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Center’s New Toolkit Will Help States Prepare for Eligibility Changes Under ACA

The Affordable Care Act (ACA) will not only make affordable health care available to millions of low- and moderate-income, uninsured Americans.  It will also transform how individuals access health coverage programs, bringing eligibility processes into the 21st Century.  This transformation will likely also significantly change how families apply for and receive other benefits, such as the Supplemental Nutrition Assistance Program (SNAP) and child care subsidies, that are critical to helping many low-income families make ends meet and are often administered alongside Medicaid.

We have developed a toolkit to help state officials and other stakeholders identify how best to approach these changes in their states, which face numerous questions about how to structure their processes and workforce to maximize efficiency, and how to use technology and other resources.  The changes states make will affect millions of low-income individuals’ and families’ ability to easily obtain Medicaid, SNAP, child care subsidies, and other benefits.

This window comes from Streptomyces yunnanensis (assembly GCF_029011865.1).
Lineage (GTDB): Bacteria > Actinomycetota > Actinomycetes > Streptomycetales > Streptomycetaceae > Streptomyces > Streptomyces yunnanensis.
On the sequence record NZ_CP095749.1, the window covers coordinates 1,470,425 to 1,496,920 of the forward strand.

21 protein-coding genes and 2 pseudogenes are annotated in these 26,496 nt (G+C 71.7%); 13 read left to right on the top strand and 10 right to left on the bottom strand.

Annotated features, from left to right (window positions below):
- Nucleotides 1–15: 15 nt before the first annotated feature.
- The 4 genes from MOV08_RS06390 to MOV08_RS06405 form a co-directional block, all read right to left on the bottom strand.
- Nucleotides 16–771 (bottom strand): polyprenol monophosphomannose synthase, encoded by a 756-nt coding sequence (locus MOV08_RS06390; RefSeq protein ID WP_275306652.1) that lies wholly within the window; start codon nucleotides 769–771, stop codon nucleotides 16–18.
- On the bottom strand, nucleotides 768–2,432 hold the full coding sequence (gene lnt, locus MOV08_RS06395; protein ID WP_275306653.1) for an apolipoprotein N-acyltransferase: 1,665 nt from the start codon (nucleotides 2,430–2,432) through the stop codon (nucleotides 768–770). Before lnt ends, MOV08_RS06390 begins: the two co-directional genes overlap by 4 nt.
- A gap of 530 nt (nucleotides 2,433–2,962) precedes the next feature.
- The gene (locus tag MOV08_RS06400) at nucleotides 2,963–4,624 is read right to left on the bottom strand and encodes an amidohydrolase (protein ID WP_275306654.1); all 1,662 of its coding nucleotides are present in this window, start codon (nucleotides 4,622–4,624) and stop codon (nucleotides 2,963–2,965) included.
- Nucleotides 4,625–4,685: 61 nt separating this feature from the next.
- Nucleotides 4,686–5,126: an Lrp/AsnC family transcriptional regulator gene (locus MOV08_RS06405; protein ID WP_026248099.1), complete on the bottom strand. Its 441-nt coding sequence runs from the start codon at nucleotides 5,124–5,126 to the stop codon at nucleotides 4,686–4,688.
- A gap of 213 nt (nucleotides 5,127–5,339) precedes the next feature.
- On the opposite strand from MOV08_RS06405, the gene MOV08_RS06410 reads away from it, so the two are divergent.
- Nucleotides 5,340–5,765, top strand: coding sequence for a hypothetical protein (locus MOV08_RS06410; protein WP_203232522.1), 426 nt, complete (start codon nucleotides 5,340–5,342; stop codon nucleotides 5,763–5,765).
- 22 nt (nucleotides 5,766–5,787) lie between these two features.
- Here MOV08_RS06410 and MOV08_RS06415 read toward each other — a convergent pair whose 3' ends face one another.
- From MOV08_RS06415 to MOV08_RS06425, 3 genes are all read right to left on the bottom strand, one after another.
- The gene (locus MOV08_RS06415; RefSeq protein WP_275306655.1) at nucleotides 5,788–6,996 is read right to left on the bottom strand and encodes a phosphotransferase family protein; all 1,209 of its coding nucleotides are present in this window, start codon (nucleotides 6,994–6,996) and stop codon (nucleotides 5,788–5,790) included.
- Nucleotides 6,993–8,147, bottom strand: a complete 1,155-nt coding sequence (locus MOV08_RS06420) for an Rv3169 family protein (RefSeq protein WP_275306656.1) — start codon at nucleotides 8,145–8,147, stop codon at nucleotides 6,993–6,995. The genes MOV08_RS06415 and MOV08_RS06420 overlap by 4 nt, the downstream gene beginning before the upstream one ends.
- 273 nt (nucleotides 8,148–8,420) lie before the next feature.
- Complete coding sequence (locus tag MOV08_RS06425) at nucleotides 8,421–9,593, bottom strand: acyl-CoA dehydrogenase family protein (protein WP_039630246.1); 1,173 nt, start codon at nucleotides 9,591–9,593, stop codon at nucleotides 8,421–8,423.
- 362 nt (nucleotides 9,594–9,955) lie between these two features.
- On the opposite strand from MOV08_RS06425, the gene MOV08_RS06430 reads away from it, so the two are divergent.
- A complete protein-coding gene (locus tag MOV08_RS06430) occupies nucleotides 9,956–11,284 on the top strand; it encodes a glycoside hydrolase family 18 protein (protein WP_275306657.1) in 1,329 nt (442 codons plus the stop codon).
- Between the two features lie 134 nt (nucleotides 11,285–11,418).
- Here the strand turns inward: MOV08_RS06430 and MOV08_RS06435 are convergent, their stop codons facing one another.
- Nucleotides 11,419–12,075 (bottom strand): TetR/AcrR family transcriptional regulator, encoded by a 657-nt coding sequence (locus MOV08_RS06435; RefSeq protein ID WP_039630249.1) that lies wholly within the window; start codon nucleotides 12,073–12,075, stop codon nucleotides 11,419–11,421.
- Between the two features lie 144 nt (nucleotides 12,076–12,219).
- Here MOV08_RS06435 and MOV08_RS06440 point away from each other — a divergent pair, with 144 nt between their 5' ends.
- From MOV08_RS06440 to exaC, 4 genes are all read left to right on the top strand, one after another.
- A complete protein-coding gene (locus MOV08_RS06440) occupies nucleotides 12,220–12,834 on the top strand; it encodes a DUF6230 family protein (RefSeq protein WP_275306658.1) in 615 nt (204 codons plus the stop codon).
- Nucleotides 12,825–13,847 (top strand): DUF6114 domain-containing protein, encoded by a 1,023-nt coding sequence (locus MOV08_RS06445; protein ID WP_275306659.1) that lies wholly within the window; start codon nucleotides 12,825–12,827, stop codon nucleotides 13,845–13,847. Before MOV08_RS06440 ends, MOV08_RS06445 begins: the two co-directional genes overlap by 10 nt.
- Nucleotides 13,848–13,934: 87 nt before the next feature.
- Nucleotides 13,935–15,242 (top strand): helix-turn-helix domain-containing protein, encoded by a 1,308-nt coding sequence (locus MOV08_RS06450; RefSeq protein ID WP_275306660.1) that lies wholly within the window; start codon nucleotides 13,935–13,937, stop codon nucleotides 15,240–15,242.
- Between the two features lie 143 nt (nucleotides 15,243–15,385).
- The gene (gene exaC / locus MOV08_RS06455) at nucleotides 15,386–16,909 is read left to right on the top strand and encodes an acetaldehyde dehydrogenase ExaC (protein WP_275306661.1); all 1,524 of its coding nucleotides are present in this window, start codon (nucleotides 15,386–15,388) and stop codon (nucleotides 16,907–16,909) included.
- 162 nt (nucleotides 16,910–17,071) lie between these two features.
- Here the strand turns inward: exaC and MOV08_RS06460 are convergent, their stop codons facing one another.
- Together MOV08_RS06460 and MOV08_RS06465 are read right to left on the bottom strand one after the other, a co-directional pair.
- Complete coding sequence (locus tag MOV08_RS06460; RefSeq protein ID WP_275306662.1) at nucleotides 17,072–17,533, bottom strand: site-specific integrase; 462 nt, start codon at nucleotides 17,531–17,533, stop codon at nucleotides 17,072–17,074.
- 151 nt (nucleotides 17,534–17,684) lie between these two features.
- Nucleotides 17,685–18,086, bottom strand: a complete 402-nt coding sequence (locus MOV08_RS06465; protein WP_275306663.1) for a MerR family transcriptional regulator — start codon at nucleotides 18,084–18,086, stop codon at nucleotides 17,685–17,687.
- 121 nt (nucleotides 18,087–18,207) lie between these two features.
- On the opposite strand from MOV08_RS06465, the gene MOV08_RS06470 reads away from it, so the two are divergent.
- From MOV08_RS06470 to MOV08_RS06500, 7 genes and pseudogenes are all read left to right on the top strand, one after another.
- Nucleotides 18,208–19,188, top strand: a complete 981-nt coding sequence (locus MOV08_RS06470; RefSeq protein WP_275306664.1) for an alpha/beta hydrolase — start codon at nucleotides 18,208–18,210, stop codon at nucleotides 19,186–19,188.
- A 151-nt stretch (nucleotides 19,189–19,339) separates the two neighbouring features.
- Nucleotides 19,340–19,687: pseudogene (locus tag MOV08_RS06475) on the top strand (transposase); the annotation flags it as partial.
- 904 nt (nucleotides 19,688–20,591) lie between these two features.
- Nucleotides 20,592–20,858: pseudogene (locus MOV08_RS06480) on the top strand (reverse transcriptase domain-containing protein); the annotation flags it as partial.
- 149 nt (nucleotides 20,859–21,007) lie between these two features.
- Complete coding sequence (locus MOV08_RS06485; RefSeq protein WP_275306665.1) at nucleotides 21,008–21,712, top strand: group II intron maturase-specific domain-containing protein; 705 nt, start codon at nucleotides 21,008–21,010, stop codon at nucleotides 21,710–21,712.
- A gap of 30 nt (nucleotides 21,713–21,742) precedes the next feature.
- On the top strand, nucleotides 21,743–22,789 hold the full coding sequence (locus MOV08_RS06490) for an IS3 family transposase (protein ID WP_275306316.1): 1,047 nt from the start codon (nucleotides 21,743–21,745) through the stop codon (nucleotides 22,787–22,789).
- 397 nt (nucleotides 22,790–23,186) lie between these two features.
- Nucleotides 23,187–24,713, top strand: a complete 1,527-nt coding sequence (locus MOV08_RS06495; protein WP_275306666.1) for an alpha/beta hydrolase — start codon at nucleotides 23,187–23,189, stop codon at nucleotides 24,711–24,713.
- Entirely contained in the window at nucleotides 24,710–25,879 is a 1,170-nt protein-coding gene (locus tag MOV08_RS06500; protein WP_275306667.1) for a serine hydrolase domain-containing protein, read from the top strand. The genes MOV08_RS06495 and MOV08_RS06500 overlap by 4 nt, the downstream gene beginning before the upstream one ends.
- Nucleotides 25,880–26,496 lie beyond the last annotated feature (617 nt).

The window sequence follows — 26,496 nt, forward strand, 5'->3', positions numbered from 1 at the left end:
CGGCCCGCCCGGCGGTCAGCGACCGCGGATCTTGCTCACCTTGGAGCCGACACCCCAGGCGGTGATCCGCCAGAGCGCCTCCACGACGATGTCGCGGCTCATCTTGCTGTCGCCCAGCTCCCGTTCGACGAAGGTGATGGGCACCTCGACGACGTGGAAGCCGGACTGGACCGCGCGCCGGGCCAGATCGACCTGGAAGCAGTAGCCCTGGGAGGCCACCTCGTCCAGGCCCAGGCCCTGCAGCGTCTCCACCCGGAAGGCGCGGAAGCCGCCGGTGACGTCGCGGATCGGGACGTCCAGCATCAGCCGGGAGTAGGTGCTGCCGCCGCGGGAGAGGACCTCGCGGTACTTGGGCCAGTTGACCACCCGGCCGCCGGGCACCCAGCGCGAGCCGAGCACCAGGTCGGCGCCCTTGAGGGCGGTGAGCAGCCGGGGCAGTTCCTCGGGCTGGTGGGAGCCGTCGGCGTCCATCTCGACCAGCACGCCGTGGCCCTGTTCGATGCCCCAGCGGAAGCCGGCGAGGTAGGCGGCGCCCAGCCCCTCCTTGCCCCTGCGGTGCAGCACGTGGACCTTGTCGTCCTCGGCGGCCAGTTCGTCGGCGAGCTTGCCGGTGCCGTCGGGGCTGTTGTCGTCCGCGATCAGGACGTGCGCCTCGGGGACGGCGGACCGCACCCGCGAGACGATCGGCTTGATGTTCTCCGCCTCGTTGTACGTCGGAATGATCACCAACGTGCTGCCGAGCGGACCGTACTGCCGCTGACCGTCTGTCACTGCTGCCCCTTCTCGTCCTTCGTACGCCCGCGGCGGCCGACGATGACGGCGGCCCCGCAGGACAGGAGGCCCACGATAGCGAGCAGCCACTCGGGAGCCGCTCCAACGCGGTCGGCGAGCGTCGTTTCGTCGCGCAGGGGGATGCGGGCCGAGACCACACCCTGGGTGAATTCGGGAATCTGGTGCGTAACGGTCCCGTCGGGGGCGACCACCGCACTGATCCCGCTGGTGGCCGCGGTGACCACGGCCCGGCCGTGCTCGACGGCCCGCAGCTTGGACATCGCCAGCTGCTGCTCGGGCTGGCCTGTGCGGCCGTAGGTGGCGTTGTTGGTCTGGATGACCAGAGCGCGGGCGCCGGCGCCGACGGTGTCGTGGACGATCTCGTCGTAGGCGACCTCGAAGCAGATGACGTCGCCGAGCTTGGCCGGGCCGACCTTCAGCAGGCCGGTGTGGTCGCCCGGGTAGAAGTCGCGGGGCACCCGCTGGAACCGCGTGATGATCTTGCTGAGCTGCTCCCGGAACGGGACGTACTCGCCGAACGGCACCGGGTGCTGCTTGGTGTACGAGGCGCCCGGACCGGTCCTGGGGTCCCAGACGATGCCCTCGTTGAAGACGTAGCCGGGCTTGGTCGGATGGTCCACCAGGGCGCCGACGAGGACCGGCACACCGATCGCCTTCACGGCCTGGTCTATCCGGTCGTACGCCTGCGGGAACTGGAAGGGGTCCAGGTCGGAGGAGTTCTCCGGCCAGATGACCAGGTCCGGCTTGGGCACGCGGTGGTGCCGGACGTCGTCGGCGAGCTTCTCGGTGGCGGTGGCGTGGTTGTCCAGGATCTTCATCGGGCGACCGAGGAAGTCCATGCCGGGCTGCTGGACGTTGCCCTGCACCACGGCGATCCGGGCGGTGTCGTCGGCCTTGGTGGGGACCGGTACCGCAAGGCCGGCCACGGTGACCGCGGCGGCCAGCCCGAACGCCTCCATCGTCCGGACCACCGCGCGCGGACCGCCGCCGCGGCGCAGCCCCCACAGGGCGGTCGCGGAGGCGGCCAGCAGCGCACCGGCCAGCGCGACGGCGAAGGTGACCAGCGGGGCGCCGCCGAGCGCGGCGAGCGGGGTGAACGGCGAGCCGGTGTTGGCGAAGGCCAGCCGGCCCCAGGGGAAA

Our toolkit’s seven modules will help states answer key questions, such as:

  • How will people who apply for SNAP and other human services programs apply for Medicaid?  In most states, families that apply for benefits at a local human services office can apply for Medicaid.  Will that still be the norm in 2014?  Or will the poorest families face added burdens to obtaining health coverage because they can only apply for Medicaid through some other process?
  • How will low-income people who apply for health coverage through the state’s online application be connected to other human services programs and benefits?  When low-income individuals apply for health coverage and qualify for Medicaid, will there be a process to help connect them to other benefits and services for which they might be eligible?

Each toolkit exercise gives states and stakeholders the tools they need to assess their current application and enrollment processes — and to help them implement the ACA in a way that connects families with all the services they need.